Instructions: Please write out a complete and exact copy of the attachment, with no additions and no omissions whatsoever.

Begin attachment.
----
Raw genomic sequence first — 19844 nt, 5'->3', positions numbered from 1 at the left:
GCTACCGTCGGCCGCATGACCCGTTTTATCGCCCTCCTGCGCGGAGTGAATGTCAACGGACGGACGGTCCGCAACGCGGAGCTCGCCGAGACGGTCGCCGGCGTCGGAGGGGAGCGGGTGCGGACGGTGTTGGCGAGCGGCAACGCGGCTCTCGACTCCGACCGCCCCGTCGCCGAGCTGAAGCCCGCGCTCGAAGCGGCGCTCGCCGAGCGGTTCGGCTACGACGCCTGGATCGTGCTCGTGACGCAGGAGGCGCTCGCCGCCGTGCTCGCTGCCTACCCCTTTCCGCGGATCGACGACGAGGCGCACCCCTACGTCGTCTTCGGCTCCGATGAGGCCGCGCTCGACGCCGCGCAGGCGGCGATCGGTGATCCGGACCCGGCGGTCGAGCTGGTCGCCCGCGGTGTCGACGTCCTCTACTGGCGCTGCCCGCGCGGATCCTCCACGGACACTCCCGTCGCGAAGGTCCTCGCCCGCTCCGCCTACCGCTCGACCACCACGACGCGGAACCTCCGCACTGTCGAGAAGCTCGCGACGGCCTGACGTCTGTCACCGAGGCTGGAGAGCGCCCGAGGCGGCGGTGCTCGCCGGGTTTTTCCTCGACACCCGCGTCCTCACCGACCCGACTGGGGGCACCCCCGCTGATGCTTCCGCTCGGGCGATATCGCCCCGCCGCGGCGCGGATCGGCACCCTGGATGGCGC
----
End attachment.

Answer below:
Raw genomic sequence first — 19844 nt, 5'->3', positions numbered from 1 at the left:
GCTACCGTCGGCCGCATGACCCGTTTTATCGCCCTCCTGCGCGGAGTGAATGTCAACGGACGGACGGTCCGCAACGCGGAGCTCGCCGAGACGGTCGCCGGCGTCGGAGGGGAGCGGGTGCGGACGGTGTTGGCGAGCGGCAACGCGGCTCTCGACTCCGACCGCCCCGTCGCCGAGCTGAAGCCCGCGCTCGAAGCGGCGCTCGCCGAGCGGTTCGGCTACGACGCCTGGATCGTGCTCGTGACGCAGGAGGCGCTCGCCGCCGTGCTCGCTGCCTACCCCTTTCCGCGGATCGACGACGAGGCGCACCCCTACGTCGTCTTCGGCTCCGATGAGGCCGCGCTCGACGCCGCGCAGGCGGCGATCGGTGATCCGGACCCGGCGGTCGAGCTGGTCGCCCGCGGTGTCGACGTCCTCTACTGGCGCTGCCCGCGCGGATCCTCCACGGACACTCCCGTCGCGAAGGTCCTCGCCCGCTCCGCCTACCGCTCGACCACCACGACGCGGAACCTCCGCACTGTCGAGAAGCTCGCGACGGCCTGACGTCTGTCACCGAGGCTGGAGAGCGCCCGAGGCGGCGGTGCTCGCCGGGTTTTTCCTCGACACCCGCGTCCTCACCGACCCGACTGGGGGCACCCCCGCTGATGCTTCCGCTCGGGCGATATCGCCCCGCCGCGGCGCGGATCGGCACCCTGGATGGCGC